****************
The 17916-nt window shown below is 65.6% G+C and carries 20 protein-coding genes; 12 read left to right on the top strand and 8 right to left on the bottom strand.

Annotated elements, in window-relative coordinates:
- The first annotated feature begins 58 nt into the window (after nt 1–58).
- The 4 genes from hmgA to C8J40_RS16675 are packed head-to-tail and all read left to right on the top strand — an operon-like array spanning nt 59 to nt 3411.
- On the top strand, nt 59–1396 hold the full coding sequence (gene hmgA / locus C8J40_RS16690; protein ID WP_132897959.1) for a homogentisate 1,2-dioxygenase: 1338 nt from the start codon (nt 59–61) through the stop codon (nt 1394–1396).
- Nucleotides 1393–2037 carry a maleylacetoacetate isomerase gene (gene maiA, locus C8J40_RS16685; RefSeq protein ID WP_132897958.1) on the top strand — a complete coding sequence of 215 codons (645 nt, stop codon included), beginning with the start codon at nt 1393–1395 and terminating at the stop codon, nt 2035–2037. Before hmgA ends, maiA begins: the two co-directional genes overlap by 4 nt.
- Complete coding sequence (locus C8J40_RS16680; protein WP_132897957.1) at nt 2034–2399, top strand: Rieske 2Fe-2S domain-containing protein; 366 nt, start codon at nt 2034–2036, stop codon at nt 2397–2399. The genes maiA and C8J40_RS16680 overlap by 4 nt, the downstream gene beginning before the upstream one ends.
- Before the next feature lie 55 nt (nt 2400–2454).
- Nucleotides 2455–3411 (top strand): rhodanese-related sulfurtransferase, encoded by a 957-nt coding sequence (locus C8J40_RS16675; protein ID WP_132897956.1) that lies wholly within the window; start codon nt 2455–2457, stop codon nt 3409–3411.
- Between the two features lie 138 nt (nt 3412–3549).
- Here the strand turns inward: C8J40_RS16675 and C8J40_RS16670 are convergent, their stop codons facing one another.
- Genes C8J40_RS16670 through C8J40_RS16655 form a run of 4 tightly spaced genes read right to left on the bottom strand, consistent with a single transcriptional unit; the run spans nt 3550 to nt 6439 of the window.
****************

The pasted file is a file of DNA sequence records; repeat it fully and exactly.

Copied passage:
The 17916-nt window shown below is 65.6% G+C and carries 20 protein-coding genes; 12 read left to right on the top strand and 8 right to left on the bottom strand.

Annotated elements, in window-relative coordinates:
- The first annotated feature begins 58 nt into the window (after nt 1–58).
- The 4 genes from hmgA to C8J40_RS16675 are packed head-to-tail and all read left to right on the top strand — an operon-like array spanning nt 59 to nt 3411.
- On the top strand, nt 59–1396 hold the full coding sequence (gene hmgA / locus C8J40_RS16690; protein ID WP_132897959.1) for a homogentisate 1,2-dioxygenase: 1338 nt from the start codon (nt 59–61) through the stop codon (nt 1394–1396).
- Nucleotides 1393–2037 carry a maleylacetoacetate isomerase gene (gene maiA, locus C8J40_RS16685; RefSeq protein ID WP_132897958.1) on the top strand — a complete coding sequence of 215 codons (645 nt, stop codon included), beginning with the start codon at nt 1393–1395 and terminating at the stop codon, nt 2035–2037. Before hmgA ends, maiA begins: the two co-directional genes overlap by 4 nt.
- Complete coding sequence (locus C8J40_RS16680; protein WP_132897957.1) at nt 2034–2399, top strand: Rieske 2Fe-2S domain-containing protein; 366 nt, start codon at nt 2034–2036, stop codon at nt 2397–2399. The genes maiA and C8J40_RS16680 overlap by 4 nt, the downstream gene beginning before the upstream one ends.
- Before the next feature lie 55 nt (nt 2400–2454).
- Nucleotides 2455–3411 (top strand): rhodanese-related sulfurtransferase, encoded by a 957-nt coding sequence (locus C8J40_RS16675; protein ID WP_132897956.1) that lies wholly within the window; start codon nt 2455–2457, stop codon nt 3409–3411.
- Between the two features lie 138 nt (nt 3412–3549).
- Here the strand turns inward: C8J40_RS16675 and C8J40_RS16670 are convergent, their stop codons facing one another.
- Genes C8J40_RS16670 through C8J40_RS16655 form a run of 4 tightly spaced genes read right to left on the bottom strand, consistent with a single transcriptional unit; the run spans nt 3550 to nt 6439 of the window.